We have tools and resources that are grounding us that give us space to pause, to discern, and respond. And I think that is the tool of meditation. And let me just say that it is rigorous work. It’s trial and error. I still react. And so I don’t wanna act like I don’t react. But I’m aware of, “Hmm, you need to pause, you need to step back and then act.”
I think that that’s very important in terms of non-carceral responses. [But] what is really important is remembering . . . [that] the number one solution when you’ve been harmed is you call the police. You lock them up. Anyone who has been sexually assaulted or harmed knows that it doesn’t happen like that. It’s not overnight. And particularly for diasporic Black women, femmes, and non-binary people because we all are holding these stereotypes.
A lot of times people don’t even think we’ve been raped. They don’t even think we’re capable of being raped. Right. So in terms of how this country defines justice, so many of us will never get justice in terms of court systems, and yet, we’re wounded.
So there are two things. I think we need multiple hands on deck. I think that there needs to be people—and there are, through transformative and restorative justice—people who are committed to working with the people who’ve caused harm. I don’t think that that work or burden should be on the survivor. The survivor should be focusing on their healing and restoration. I think that that is really key because too often, especially in Black communities or communities of color, we have to hold the weight of our bodies that have been invaded against our will, have been violated against our will. We’re traumatized. And now I’ve got to also be like, I don’t want the state to get involved. I don’t want the police to get involved. I wanna make sure that this person who’s causing me harm is okay. That’s a lot to ask.
Meanwhile, that person who’s caused harm. I believe, in terms of the way I view the world and understand it, is that they’ve been harmed and even the act of causing harm is causing them harm. And they need help. They need support and prison is not going to do it. I don’t even like prison, but, if there were contained spaces, where folks were getting 24/7/365 therapy and really doing group work, then I can advocate for something like that. But, when I think about the millions, if not billions, of dollars that are poured into the prison industrial complex, I’m like, What if we did that for healing centers? Healing centers . . .where the person who’s caused harm is really looking into ways that they can make restitution.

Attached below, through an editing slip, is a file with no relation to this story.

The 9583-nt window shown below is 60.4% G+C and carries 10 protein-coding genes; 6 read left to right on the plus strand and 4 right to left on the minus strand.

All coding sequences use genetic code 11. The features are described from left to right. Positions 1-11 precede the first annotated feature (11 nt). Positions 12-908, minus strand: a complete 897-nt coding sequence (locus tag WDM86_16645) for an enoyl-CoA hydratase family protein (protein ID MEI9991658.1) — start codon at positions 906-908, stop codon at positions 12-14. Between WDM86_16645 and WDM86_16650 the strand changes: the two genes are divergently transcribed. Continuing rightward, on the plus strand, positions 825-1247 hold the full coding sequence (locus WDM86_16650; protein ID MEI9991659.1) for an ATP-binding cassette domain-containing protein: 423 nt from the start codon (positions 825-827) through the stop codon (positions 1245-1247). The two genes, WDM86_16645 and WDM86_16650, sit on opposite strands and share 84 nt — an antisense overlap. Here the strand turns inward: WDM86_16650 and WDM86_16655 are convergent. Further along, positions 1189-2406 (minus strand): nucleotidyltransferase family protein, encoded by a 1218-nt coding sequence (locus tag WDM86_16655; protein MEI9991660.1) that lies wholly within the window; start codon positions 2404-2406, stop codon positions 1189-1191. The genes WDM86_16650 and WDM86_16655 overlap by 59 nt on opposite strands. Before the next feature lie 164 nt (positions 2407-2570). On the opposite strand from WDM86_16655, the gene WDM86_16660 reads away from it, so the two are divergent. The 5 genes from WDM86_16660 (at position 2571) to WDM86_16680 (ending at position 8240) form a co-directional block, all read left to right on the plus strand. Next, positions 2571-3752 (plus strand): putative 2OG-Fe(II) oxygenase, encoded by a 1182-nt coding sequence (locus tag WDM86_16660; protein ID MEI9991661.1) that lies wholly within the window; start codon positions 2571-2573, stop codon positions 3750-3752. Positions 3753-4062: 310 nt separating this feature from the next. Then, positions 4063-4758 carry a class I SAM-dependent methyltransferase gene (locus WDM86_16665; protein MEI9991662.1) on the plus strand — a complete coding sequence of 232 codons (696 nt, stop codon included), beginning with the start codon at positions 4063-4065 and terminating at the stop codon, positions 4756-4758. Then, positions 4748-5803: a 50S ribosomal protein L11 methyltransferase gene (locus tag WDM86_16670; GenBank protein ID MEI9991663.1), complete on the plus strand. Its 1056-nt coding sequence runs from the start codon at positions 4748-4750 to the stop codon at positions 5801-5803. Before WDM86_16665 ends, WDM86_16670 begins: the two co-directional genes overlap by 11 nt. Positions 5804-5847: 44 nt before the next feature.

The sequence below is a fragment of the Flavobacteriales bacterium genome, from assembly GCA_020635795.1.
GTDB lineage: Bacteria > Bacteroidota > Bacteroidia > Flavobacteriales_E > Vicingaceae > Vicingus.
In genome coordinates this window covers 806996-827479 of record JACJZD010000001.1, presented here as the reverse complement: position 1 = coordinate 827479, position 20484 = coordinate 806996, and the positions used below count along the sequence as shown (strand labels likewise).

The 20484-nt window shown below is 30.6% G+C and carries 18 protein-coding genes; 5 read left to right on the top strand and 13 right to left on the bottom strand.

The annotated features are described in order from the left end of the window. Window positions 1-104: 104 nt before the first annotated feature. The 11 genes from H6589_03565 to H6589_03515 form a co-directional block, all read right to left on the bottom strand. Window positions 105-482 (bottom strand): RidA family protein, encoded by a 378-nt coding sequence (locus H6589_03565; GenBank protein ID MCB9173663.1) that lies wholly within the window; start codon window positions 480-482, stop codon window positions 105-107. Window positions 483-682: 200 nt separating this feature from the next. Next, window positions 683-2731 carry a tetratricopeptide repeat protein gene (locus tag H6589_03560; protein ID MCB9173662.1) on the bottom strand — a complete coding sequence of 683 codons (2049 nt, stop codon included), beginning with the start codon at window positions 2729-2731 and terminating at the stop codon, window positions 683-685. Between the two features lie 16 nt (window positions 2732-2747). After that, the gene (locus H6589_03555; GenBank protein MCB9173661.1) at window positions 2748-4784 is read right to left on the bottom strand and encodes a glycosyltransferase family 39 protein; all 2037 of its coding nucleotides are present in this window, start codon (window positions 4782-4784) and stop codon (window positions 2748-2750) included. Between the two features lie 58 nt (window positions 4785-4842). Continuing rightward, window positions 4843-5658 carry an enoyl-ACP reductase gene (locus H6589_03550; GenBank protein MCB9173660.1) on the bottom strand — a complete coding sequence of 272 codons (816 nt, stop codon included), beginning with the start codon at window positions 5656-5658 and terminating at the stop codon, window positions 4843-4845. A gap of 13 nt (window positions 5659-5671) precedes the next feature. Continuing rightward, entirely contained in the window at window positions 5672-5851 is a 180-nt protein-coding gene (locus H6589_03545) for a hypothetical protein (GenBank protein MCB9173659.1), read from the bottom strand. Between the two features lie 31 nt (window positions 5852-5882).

I think there’s so much denial and silence around sexual violence, particularly in the family. And when we allow that silence, that allows people who’ve committed harm to become serial rapists. I’m not blaming people for being silent, I’m saying that, when we are silent, that this is what happens, that then we’re having people in our communities and our families who cause harm; in some instances, there are generations of survivors harmed by one person in the family. And if we don’t break that silence, none of us will be safe.
Narrative Initiative: What is your vision for the work that you’re doing? How does it speak to what you’ve done and what you will do next?
Aishah Shahidah Simmons: Well, the part that’s in conversation with the past is I’m not keeping secrets because in NO! my parents are prominently featured. My mother talks about an assault she experienced during the Mississippi Freedom Summer orientation in 1964 and my dad is there as a human rights activist doing work against violence against women, but I never talk about my abuse in, NO!
So, the conversation that I’m having with my former self with my current self is really [about] authenticity and transparency and accountability to myself because I wasn’t aware of what I was doing. It’s in hindsight that I’m like, “Whoa, Aishah, you were breaking the silence about sexual violence in Black communities with your film. And yet you kept the silence about sexual violence in your Black community.” So, this book, I feel like, is a gift to that Aishah who was not able to break her silence.
The future self is, really, I’m shifting. I’m really clear that this project is closing the trilogy. And while I will always be survivor-centered, because I will always be a survivor of sexual violence, I’m moving in terms of focusing much more [on] my dharma work, my Buddhist work, and my mindfulness work in terms of offering resources, teachings, and things like that.
I feel like I’ve been in the fire for 28 years. Important fire around a lot of necessary, righteous rage, and pain, and that ignited me to create culture work to be used in movements and to be used in classrooms. Now I wanna turn that work into really solely focusing on healing, being survivor-centered, being black and BIPOC, and people of color-centered, but really looking at how we heal, because so many of us who are doing important work . . . are wounded. We don’t have the time to tend to those wounds because we’re always putting out fires. And I just wanna be kind of on the side, saying, “Here’s some water. Here’s some water.”